9 Reasons Why the CAGED System For Guitar Scales Sucks

It took the help of a good teacher to let go of the CAGED system and discover that there are other systems out there, more functional and less difficult.

Ultimate Guitar
Are you struggling to learn the CAGED system for guitar scales? Or you have learned it already, but still not feel like you master the fretboard? You have the feeling that these scales patterns are getting in your way? Well, you are not alone. I have learned the CAGED system too, and struggled for a long time to make it work for me. I was really frustrated, and wondered if there was something wrong with me. It took the help of a good teacher to let go of the CAGED system and discover that there are other systems out there, more functional and less difficult. The CAGED system was holding me back. Keep reading. Since the CAGED system of learning guitar scales is the most widespread method to learn guitar scales, many guitarists think that it is also the ONLY "real" or "correct" method. For this reasons many obvious observation regarding the fretboard are credited to CAGED: for instance, I have read countless articles saying that the patterns of octaves on the guitar is "a consequence of the CAGED system." Well, there are other methods to learn guitar scales and all of them obviously use the octave pattern. The fact that some people think that CAGED is "the only way" reaches sometimes ridiculous proportions: I know a couple of local guitar teachers that do not use CAGED but they teach it to their students because, hey, it's the "right way." When they play, on the other hand, they both use "a system they invented," but they readily concede that "of course CAGED is better." And yet, I can't help wondering WHY you should need to invent your own system if the "right" one already exist. Also, these teachers are both unable to tell me exactly how CAGED is superior to their own system. In my experience as a music teacher, I have seen countless students confused and frustrated by this scale system. I also have seen a few who raved about it, only to drop it like a hot potato once I showed them how the system was limiting their playing ability. I am going to elaborate on that in detail in the points below. Keep reading.

There is no integration with arpeggios...

Every time I talk with a CAGED apologist, the very first thing they tell me is that their system integrates scales and arpeggios. This is not true. What it's true is that the scale patterns are superimposed over a major chord shape, but these shapes are not always usable as arpeggio patterns (see below). The only advantage seems to be that they are similar to the open strings chords most beginners know, but that's about it. So, what I mean with "not usable?" I mean that the shapes shown for the chords are difficult to play cleanly and fluidly compared to other shapes such as the standard "sweep arpeggio" shapes. This is partially because some of the shapes are good only for few strings: for instance the "G shape" does not cover strings 2, 3, and 4: these notes must be borrowed from the "A shape," but the resulting pattern is not easy to play as an arpeggio. The "D shape" covers only the first 4 strings, and so on. In all these cases the arpeggio/scale integration seems good visually, but it not as convenient mechanically. Try just to play the scale pattern ascending and then descend using the arpeggio without stopping to see what I mean.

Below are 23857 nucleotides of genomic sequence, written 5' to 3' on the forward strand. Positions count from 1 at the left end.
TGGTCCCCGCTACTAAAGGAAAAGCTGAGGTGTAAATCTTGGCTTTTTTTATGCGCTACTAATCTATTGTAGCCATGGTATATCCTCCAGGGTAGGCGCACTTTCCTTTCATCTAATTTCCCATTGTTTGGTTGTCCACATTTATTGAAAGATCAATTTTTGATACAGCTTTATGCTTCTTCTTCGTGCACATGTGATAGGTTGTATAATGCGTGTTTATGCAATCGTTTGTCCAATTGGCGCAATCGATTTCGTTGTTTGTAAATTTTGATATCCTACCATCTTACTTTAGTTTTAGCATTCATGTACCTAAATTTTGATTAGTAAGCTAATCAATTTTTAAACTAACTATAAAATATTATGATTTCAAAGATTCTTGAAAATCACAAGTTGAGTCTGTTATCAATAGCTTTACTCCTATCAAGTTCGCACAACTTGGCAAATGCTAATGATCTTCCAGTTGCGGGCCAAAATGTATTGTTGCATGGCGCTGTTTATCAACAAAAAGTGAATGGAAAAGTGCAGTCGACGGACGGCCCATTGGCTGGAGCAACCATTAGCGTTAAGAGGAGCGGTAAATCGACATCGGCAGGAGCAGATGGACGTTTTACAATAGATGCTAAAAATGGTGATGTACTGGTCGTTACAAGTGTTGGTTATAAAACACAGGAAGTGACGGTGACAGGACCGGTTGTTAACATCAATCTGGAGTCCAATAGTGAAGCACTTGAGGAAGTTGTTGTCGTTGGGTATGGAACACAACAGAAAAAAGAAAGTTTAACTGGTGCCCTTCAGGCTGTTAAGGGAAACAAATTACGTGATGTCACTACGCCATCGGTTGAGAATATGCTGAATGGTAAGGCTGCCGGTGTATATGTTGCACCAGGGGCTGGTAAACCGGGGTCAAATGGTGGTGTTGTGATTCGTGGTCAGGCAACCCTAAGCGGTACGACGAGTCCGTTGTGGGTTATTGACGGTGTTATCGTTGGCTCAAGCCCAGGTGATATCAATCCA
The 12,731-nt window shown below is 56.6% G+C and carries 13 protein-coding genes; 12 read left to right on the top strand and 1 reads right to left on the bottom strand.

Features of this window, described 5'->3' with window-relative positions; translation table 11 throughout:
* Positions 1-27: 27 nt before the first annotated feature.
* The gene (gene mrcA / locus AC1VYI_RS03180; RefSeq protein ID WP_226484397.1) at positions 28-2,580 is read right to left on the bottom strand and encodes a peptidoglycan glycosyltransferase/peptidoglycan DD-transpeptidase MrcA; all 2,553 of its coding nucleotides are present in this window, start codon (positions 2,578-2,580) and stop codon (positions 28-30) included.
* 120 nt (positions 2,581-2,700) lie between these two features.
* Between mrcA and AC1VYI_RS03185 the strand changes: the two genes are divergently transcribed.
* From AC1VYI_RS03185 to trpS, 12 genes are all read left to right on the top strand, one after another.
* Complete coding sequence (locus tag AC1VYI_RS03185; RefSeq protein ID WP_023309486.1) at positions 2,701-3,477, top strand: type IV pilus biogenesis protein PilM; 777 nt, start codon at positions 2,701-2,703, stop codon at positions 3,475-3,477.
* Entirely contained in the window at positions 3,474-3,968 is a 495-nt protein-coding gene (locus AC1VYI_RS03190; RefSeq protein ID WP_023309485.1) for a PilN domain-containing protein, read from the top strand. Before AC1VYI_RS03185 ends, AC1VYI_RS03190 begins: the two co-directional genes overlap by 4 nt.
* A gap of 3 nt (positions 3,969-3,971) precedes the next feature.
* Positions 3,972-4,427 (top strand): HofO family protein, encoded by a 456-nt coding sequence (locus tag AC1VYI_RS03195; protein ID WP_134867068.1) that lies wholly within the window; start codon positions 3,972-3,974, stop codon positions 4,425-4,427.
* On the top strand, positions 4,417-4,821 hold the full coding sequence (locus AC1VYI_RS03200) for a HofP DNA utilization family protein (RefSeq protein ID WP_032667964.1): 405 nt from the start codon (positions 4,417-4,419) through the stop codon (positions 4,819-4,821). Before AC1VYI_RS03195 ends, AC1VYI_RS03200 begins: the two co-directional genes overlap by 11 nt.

... And only MAJOR arpeggios are featured

As we have see above, all the scale patterns in CAGED are usually shown superimposed to a major chord shape. As it is easy to verify, it is not as common to see them superimposed with a minor chord instead, and they are only rarely shown with diminished, augmented or altered chords. Even the seventh chord patterns are rare. Why it is so? Well, because the shapes for the minor arpeggios in CAGED are less attractive and are more technically difficult than the major arpeggios, and the problem is even worse for diminished, augmented or altered chords. Of course, many CAGED apologists will say that this is not true and that you can use CAGED on minor chords, or on any other chords for that matter. I'm sure this is the case if you are willing to twist your mind enough and put enough hours of work into it - after all a week of hard work can sometimes save you an hour of thought. In some case, though, the proposed solutions border on the absurd: for instance I have seen some horrible ways to patch this problem such as using the relative major chord instead (on the Am chord we use the shapes for the C chord). Such patches make the CAGED system much less direct and intuitive as it seemed at first sight, and still do not address the fact that there are tons of other chords types you need to learn to solo on.

It is technically inconsistent